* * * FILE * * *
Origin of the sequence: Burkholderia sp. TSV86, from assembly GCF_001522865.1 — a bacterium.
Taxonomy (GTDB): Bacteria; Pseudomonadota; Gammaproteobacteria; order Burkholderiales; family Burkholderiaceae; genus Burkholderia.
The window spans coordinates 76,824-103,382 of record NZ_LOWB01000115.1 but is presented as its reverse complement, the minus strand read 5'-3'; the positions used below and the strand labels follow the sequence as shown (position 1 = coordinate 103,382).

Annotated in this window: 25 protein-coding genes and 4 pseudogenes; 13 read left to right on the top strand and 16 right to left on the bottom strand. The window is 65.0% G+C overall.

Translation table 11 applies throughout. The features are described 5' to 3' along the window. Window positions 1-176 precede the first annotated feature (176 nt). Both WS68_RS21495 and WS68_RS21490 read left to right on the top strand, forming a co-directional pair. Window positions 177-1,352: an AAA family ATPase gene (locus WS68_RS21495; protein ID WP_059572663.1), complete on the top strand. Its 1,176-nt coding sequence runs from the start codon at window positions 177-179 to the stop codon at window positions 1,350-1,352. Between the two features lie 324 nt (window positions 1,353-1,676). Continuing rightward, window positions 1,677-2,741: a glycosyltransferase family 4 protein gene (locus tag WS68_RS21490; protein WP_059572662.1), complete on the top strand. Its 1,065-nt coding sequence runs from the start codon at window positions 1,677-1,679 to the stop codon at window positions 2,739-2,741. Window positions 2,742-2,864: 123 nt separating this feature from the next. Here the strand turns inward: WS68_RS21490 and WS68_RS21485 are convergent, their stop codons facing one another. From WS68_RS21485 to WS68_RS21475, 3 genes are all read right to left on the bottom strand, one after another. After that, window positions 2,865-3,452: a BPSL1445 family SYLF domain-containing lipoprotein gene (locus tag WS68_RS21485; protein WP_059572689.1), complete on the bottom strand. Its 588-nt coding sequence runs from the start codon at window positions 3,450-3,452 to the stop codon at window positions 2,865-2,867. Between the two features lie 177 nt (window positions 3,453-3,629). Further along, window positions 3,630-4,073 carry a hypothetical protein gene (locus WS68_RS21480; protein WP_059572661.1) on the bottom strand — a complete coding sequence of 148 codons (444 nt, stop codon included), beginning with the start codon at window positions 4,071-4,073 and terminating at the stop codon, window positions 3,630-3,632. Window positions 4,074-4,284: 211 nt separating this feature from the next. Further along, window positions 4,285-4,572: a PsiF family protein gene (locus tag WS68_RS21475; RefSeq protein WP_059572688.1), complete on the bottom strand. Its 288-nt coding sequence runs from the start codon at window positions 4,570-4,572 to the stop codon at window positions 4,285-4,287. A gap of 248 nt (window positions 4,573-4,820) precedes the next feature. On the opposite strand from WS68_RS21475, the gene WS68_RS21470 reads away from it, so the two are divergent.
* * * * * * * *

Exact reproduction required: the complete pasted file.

Origin of the sequence: Burkholderia sp. TSV86, from assembly GCF_001522865.1 — a bacterium.
Taxonomy (GTDB): Bacteria; Pseudomonadota; Gammaproteobacteria; order Burkholderiales; family Burkholderiaceae; genus Burkholderia.
The window spans coordinates 76,824-103,382 of record NZ_LOWB01000115.1 but is presented as its reverse complement, the minus strand read 5'-3'; the positions used below and the strand labels follow the sequence as shown (position 1 = coordinate 103,382).

Annotated in this window: 25 protein-coding genes and 4 pseudogenes; 13 read left to right on the top strand and 16 right to left on the bottom strand. The window is 65.0% G+C overall.

Translation table 11 applies throughout. The features are described 5' to 3' along the window. Window positions 1-176 precede the first annotated feature (176 nt). Both WS68_RS21495 and WS68_RS21490 read left to right on the top strand, forming a co-directional pair. Window positions 177-1,352: an AAA family ATPase gene (locus WS68_RS21495; protein ID WP_059572663.1), complete on the top strand. Its 1,176-nt coding sequence runs from the start codon at window positions 177-179 to the stop codon at window positions 1,350-1,352. Between the two features lie 324 nt (window positions 1,353-1,676). Continuing rightward, window positions 1,677-2,741: a glycosyltransferase family 4 protein gene (locus tag WS68_RS21490; protein WP_059572662.1), complete on the top strand. Its 1,065-nt coding sequence runs from the start codon at window positions 1,677-1,679 to the stop codon at window positions 2,739-2,741. Window positions 2,742-2,864: 123 nt separating this feature from the next. Here the strand turns inward: WS68_RS21490 and WS68_RS21485 are convergent, their stop codons facing one another. From WS68_RS21485 to WS68_RS21475, 3 genes are all read right to left on the bottom strand, one after another. After that, window positions 2,865-3,452: a BPSL1445 family SYLF domain-containing lipoprotein gene (locus tag WS68_RS21485; protein WP_059572689.1), complete on the bottom strand. Its 588-nt coding sequence runs from the start codon at window positions 3,450-3,452 to the stop codon at window positions 2,865-2,867. Between the two features lie 177 nt (window positions 3,453-3,629). Further along, window positions 3,630-4,073 carry a hypothetical protein gene (locus WS68_RS21480; protein WP_059572661.1) on the bottom strand — a complete coding sequence of 148 codons (444 nt, stop codon included), beginning with the start codon at window positions 4,071-4,073 and terminating at the stop codon, window positions 3,630-3,632. Window positions 4,074-4,284: 211 nt separating this feature from the next. Further along, window positions 4,285-4,572: a PsiF family protein gene (locus tag WS68_RS21475; RefSeq protein WP_059572688.1), complete on the bottom strand. Its 288-nt coding sequence runs from the start codon at window positions 4,570-4,572 to the stop codon at window positions 4,285-4,287. A gap of 248 nt (window positions 4,573-4,820) precedes the next feature. On the opposite strand from WS68_RS21475, the gene WS68_RS21470 reads away from it, so the two are divergent.